For a moment, Sofie did believe that the world was ending. For a moment, flashes of everything important to her-Prince, her studies, art, making music-burned through her mind. She thought of all the tasks she'd leave undone. She had yet to paint the towering redwoods of California, the shimmering turquoise mass of Lake Tahoe, the majestic canyons of Yellowstone. She had yet to paint the Eiffel Tower, the Hanging Gardens of Babylon, the Temple of Artemis. If she left, the world would still continue, she mused. What would become of humanity? Sofie shook her head, the accumulating thoughts flying away like scattering birds when approached by a cat.
This also was a uniter for the world, in a way. The world had been so caught up in their wars and stereotypes and who posted what and what clothes were trending and it absolutely bothered her. She'd scroll through her social media only to see Now, the world could share their panic and desperation together. Wars would pause. Superficial talk would cease. Everyone would be scared together-even nicer to each other by comforting strangers.
Sofie knew that this wasn't the common way of thinking. Who would be pleased about such a crisis? This could prove to be an almost psychopathic way of thinking. She dismissed the thought.
Now, while the world screamed and yelled, Sofie had no choice but to turn to her only comfort-baking.
Thirty minutes later, the scent of vanilla wafted through her apartment. She set down a lemony yellow mug with cream polka dots onto the table. A beautiful mug cake rested in front of her, fluffy and moist. With a spoon in hand, Sofie dug into her treat with a small smile dancing across her lips. A flash from a passing car lit up the window in front of her and she looked up, only then noticing how strange it looked for 10:11 in the morning. Every window in the quaint neighborhood was lit, each a beacon of light in the darkness. It jarred Sofie's brain for a moment, sending her thoughts tumbling around into each other.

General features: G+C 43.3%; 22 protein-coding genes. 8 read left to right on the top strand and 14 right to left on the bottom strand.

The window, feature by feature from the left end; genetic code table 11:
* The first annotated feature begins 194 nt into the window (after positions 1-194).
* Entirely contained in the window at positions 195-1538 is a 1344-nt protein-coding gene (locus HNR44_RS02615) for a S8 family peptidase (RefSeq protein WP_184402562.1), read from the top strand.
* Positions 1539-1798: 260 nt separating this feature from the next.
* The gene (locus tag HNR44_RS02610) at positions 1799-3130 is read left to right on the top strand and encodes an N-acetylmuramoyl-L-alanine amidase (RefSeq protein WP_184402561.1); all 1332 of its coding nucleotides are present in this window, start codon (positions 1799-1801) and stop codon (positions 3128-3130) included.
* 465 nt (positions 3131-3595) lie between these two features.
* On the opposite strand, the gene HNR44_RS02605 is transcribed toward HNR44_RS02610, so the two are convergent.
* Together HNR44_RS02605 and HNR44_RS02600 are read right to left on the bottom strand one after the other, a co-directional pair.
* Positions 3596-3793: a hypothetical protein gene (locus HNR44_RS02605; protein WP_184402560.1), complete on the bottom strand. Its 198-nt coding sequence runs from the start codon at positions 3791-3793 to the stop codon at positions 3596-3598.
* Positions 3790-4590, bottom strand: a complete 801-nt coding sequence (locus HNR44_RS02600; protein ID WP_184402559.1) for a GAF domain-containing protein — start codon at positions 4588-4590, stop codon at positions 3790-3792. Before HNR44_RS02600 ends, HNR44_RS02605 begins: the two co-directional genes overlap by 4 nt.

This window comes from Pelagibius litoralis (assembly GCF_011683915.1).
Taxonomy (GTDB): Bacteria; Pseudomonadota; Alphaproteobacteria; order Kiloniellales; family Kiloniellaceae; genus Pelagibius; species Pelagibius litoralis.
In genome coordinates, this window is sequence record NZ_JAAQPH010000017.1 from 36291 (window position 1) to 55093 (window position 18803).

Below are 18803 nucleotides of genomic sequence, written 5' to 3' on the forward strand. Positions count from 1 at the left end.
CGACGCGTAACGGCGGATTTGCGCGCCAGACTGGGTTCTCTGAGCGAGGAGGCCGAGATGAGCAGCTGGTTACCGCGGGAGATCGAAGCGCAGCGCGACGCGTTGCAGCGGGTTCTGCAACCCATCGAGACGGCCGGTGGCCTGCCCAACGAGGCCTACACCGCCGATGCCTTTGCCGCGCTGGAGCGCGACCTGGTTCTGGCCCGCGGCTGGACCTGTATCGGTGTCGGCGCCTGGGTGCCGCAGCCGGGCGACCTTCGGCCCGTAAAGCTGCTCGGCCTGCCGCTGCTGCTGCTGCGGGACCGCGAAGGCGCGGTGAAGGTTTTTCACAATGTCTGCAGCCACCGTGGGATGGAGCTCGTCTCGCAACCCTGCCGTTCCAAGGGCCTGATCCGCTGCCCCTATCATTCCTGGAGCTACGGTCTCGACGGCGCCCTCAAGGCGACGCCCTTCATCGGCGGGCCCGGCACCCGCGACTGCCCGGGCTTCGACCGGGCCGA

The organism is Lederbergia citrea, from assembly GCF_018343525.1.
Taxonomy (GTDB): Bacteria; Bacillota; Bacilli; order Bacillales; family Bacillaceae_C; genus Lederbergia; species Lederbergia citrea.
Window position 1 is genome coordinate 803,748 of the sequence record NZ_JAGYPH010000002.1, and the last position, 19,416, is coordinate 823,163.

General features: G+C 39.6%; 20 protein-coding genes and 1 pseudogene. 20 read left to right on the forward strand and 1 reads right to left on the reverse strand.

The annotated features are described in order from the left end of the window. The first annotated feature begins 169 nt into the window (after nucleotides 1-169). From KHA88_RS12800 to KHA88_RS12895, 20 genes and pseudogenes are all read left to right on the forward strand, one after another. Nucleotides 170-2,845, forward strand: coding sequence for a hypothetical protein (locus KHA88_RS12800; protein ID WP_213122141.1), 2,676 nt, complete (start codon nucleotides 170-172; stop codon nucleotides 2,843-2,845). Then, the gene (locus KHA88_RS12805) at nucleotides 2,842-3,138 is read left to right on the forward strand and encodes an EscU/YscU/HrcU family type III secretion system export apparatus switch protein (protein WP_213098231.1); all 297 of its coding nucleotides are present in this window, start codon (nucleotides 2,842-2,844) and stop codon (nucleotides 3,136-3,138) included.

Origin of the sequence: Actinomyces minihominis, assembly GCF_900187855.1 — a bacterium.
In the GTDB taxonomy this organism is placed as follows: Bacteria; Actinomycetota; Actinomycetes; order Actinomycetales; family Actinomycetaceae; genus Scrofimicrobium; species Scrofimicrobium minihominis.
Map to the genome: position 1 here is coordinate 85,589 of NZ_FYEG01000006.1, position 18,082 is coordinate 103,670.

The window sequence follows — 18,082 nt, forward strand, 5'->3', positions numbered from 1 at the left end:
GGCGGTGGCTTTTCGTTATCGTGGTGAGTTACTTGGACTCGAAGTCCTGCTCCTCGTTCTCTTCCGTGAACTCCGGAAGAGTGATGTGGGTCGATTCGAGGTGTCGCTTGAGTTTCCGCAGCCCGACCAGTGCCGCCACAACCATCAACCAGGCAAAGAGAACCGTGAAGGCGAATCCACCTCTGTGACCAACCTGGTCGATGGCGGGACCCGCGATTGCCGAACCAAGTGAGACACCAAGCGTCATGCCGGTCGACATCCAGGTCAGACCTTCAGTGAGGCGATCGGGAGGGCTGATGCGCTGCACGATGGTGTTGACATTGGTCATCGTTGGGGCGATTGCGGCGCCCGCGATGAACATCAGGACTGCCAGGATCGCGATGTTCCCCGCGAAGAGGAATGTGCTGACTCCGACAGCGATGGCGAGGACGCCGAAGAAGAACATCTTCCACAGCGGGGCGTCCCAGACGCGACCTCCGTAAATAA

Was she eating breakfast or dinner?
When the mug had only a scattering of crumbs left inside, and her coffee cup had been drained, she got up and padded up to her room. The ambiance of the continued night made Sofie quite sleepy, and so she flopped into bed and almost immediately fell asleep.
The rest of the day passed in a fitful rest, each wake only a new drop in the overflowing glass of her mind.
The sunlight was what woke her up. Bright rays seeped through the thin shutters, playing across the room in stripes.
Around 8 P.M, she opened the window to a golden tsunami of sunlight flooding the room. She laid in the stream of gold running through her room, Prince sitting on her stomach. Employing habit, she got up and changed, grabbed her backpack, and slipped on her shoes for school. Her bedtime alarm buzzed and she pulled out her phone. Oh. For a moment, it almost felt normal. Just, a new normal.
Yes, it was strange. But it did unify the world and give Sofie something else to think about. After all, it was nothing but a distraction.